Purpose: At a large NCI-designated ambulatory care cancer center, nurses play a vital role in coordinating the ongoing care and complex needs of patients. Functioning to the full scope of licensure, nurses’ responsibilities include complex care coordination, telephone triage, and patient education. Coordination of care necessitates accomplishment of many tasks including disability paperwork, patient-requested letters, insurance prior authorizations, and outside referrals, and often are deferred tasks. Balancing necessities of care coordination, clinic leaders and front-line staff recognized the opportunity to expand the practice of medical assistants to work to full scope of licensure. Development of new and expanded medical assistant (MA) roles have been identified in the literature as an opportunity to transform and improve workflows within ambulatory care clinics (Chapman & Blash, 2017). The purpose of this project was to evaluate the feasibility of imbedding a back office medical assistant (BOMA) into a disease-specific nursing team, with the goal of promoting effective and timely coordination of care.
Description: Clinic nurses were surveyed to capture current state and elements of care coordination tasks. Analysis of the data identified opportunities to reassess and distribute elements of care coordination for nurses and MAs. A team (a clinical nurse educator, a medical assistant supervisor, a nurse manager and several front-line nurses) convened to create a 6-week orientation pathway for the BOMA. The team identified important components of the orientation including documentation in the electronic medical record, communication pathways within the clinical team, and workflows for common care coordination tasks. Standard work documents were used as training tools and additional job aids were developed. A work space for the BOMA was created within the nursing workroom to facilitate communication and foster teamwork. To better understand disease-specific workflows, the BOMA was included in weekly nursing team meetings. Formal precepting was provided by the clinical nurse educator to ensure clinical knowledge and skill attainment. Four months after the implementation of the BOMA, the survey was repeated to evaluate efficacy and implications of this new role.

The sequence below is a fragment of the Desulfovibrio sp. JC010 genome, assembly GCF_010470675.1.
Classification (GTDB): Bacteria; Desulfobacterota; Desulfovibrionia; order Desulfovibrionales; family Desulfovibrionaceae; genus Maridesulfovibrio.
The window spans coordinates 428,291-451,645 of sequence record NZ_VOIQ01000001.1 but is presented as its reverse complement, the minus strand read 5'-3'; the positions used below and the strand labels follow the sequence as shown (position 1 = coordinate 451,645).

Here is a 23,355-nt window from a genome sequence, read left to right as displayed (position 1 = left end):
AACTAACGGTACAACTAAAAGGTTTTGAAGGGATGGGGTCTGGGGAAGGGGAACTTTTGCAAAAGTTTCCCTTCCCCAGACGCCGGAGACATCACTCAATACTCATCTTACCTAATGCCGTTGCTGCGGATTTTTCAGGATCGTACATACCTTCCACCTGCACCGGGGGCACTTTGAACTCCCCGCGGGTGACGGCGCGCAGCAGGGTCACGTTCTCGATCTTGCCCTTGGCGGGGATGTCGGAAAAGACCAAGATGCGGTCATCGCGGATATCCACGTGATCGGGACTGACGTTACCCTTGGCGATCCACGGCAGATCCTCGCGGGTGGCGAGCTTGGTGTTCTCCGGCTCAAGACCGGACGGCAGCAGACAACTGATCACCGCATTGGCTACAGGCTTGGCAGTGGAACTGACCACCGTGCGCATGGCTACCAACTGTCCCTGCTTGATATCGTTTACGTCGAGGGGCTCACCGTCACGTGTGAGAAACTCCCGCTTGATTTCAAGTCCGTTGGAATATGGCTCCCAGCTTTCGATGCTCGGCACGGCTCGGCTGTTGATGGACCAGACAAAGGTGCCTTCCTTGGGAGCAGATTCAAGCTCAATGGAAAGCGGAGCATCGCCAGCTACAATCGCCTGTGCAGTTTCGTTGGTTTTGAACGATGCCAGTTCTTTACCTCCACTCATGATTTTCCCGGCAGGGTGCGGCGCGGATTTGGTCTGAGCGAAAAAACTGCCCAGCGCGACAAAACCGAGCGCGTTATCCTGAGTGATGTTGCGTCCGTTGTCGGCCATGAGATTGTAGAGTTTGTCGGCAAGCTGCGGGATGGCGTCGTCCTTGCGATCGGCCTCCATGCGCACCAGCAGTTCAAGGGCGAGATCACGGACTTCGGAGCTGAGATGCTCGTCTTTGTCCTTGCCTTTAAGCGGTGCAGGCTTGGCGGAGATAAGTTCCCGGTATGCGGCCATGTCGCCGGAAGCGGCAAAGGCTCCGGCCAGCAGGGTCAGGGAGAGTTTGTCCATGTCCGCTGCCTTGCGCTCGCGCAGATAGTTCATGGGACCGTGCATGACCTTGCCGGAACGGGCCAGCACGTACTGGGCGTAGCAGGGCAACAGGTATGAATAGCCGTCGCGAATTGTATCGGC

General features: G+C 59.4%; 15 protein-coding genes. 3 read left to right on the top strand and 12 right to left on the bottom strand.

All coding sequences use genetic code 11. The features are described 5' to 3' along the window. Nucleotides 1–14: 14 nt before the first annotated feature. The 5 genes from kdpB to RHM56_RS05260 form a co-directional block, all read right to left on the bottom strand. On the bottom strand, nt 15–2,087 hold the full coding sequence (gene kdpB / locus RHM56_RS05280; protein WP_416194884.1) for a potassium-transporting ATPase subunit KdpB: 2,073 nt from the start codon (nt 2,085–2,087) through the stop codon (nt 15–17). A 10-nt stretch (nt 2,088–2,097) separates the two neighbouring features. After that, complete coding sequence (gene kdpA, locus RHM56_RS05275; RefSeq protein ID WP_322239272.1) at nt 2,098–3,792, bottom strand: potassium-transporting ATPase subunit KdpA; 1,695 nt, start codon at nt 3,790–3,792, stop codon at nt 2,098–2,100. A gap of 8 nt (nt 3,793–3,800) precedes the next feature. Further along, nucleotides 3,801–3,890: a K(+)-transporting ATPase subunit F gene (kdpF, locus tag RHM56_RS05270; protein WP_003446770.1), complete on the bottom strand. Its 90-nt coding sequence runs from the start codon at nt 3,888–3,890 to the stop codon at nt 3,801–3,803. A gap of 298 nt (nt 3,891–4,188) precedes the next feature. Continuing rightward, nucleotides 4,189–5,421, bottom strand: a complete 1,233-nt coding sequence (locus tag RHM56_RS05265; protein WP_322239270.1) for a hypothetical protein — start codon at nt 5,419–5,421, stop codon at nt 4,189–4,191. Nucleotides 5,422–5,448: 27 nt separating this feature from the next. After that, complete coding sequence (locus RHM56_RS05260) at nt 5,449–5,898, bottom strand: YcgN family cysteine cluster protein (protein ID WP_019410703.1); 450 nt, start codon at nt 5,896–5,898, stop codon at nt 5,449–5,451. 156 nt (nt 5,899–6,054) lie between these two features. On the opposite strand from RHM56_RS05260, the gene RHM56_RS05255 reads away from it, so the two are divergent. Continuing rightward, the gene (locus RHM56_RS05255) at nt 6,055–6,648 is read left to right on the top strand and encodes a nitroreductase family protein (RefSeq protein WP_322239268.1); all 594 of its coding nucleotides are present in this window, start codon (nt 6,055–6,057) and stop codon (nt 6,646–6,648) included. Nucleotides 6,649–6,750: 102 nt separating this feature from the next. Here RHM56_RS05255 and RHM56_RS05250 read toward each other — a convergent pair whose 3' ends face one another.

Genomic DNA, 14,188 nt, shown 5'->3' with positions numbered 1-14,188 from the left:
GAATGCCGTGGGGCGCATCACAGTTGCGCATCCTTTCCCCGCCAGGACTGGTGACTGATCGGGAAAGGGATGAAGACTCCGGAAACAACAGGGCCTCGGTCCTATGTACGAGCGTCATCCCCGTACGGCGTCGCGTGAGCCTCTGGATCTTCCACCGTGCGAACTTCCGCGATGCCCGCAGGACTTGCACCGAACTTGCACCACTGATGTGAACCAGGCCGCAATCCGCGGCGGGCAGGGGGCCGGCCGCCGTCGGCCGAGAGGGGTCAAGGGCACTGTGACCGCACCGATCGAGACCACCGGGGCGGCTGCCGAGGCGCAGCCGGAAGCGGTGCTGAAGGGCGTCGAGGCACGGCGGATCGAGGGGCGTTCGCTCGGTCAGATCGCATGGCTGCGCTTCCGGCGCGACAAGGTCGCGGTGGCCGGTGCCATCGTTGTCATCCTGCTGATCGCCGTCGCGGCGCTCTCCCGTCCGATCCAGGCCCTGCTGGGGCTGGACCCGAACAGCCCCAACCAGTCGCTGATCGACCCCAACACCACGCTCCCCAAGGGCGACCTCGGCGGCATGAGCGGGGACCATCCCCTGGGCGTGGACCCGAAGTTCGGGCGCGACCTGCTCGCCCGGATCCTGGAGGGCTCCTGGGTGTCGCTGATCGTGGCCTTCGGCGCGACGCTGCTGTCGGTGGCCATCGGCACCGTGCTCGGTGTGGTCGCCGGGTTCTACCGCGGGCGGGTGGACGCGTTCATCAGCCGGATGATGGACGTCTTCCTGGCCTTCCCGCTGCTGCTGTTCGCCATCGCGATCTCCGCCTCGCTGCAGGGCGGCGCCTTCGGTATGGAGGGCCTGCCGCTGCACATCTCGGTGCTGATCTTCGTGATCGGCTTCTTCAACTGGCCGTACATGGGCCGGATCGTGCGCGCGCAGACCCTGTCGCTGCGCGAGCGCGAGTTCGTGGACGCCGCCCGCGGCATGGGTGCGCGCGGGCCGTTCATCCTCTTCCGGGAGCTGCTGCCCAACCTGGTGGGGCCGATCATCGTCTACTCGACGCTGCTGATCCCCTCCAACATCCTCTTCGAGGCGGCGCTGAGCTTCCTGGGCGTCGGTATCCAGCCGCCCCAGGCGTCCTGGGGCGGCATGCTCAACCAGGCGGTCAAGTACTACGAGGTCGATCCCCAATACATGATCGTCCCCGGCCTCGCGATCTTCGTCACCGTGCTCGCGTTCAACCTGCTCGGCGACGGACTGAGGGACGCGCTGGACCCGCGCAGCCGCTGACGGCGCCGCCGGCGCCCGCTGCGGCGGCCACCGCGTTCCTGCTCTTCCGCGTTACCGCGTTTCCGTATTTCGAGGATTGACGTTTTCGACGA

Evaluation/outcome: Evaluation of survey results demonstrated the addition of the BOMA role promoted efficient care coordination. Nurses surveyed reported the BOMA improved the team’s ability to provide effective and timely care to patients. The BOMA reported higher job satisfaction through this collaborative team environment as well as professional growth with the expanded responsibilities. Implementation of a dedicated disease-specific BOMA has provided a valuable resource to the clinical team. Analysis also revealed reduced deferment of tasks while also a positive trend of increased nurse ability to take dedicated breaks. The evaluation of the project successfully illustrated that functioning to the full scope of nurse/MA licensure improves care coordination and job satisfaction while strengthening collaborative teamwork. The implementation of disease-specific BOMAs will now be expanded into other clinical nurse teams throughout the institution.
References 1. Chapman, S. A., & Blash, L. K. (2017). New Roles for Medical Assistants in Innovative Primary Care Practices. Health Services Research, 383-406.